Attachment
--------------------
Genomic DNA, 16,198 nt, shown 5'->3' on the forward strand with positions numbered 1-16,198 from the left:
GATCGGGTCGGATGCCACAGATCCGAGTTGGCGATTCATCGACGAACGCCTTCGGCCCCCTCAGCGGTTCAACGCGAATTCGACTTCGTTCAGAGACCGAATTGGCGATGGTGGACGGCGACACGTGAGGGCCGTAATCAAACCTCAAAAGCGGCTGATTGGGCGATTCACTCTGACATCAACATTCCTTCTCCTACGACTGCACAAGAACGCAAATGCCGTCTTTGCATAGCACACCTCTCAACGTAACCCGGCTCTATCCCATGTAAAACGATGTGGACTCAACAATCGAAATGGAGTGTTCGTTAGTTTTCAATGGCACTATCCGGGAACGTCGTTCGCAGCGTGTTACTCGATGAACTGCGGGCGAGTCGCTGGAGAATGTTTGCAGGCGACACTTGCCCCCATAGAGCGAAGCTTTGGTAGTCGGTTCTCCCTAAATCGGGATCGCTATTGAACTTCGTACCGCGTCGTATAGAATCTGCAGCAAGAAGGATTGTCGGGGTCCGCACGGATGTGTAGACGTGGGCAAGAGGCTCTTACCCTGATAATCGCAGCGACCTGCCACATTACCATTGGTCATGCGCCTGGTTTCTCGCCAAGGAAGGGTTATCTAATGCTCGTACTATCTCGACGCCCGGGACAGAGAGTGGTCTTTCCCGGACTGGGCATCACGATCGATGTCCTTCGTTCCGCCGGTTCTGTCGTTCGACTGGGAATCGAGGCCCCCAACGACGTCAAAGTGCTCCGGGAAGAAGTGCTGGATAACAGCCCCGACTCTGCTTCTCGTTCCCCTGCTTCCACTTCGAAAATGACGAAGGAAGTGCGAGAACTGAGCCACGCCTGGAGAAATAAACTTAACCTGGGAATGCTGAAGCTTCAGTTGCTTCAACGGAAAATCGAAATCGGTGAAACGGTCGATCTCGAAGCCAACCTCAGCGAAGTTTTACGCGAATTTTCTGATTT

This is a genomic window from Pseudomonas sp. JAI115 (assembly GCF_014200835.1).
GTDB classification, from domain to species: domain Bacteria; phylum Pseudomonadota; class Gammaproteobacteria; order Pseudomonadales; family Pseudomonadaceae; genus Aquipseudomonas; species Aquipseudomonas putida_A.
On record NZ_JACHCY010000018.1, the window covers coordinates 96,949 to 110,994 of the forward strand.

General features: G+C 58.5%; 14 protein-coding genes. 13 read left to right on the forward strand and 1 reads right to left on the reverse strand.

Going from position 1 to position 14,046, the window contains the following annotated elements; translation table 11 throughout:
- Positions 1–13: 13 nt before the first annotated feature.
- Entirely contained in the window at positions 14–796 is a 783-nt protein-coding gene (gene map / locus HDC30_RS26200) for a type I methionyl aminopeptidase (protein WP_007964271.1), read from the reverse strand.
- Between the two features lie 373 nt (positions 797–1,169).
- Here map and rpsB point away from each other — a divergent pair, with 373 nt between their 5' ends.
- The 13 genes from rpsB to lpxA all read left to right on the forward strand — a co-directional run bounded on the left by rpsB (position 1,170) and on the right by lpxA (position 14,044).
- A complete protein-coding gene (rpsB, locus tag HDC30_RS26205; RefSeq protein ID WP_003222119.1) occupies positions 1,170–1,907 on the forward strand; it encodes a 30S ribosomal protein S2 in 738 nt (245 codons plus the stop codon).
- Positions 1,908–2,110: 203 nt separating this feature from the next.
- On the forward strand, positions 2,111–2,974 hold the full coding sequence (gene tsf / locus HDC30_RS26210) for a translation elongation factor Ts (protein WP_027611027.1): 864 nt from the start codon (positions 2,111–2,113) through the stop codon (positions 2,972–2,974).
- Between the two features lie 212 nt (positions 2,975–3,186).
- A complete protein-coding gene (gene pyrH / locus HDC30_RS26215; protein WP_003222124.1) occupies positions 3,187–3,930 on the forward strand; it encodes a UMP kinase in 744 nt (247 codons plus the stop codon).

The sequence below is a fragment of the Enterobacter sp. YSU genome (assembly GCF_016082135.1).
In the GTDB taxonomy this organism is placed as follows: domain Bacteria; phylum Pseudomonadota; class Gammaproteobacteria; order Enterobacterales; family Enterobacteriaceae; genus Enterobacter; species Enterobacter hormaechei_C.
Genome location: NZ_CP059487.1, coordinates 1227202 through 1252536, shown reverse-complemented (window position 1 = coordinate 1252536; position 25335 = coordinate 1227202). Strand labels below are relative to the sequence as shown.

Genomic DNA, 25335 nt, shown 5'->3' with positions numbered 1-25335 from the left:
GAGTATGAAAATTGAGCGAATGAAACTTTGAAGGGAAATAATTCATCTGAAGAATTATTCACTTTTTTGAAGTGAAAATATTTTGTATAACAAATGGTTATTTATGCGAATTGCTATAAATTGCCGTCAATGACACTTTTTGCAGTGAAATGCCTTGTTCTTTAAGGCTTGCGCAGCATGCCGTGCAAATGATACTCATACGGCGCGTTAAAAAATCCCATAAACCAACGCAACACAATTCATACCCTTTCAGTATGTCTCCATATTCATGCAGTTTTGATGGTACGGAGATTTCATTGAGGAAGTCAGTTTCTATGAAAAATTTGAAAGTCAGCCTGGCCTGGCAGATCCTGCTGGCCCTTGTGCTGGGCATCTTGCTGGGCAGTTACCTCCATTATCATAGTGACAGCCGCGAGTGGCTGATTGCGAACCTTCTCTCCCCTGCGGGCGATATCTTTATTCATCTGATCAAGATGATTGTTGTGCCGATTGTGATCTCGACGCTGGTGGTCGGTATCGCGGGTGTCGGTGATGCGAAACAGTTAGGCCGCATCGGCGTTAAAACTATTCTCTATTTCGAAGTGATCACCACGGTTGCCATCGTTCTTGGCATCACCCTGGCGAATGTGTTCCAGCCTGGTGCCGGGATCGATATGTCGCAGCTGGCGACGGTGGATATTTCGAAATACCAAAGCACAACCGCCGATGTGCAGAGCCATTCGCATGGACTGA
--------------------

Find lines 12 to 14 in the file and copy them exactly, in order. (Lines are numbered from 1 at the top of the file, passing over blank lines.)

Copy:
- The 13 genes from rpsB to lpxA all read left to right on the forward strand — a co-directional run bounded on the left by rpsB (position 1,170) and on the right by lpxA (position 14,044).
- A complete protein-coding gene (rpsB, locus tag HDC30_RS26205; RefSeq protein ID WP_003222119.1) occupies positions 1,170–1,907 on the forward strand; it encodes a 30S ribosomal protein S2 in 738 nt (245 codons plus the stop codon).
- Positions 1,908–2,110: 203 nt separating this feature from the next.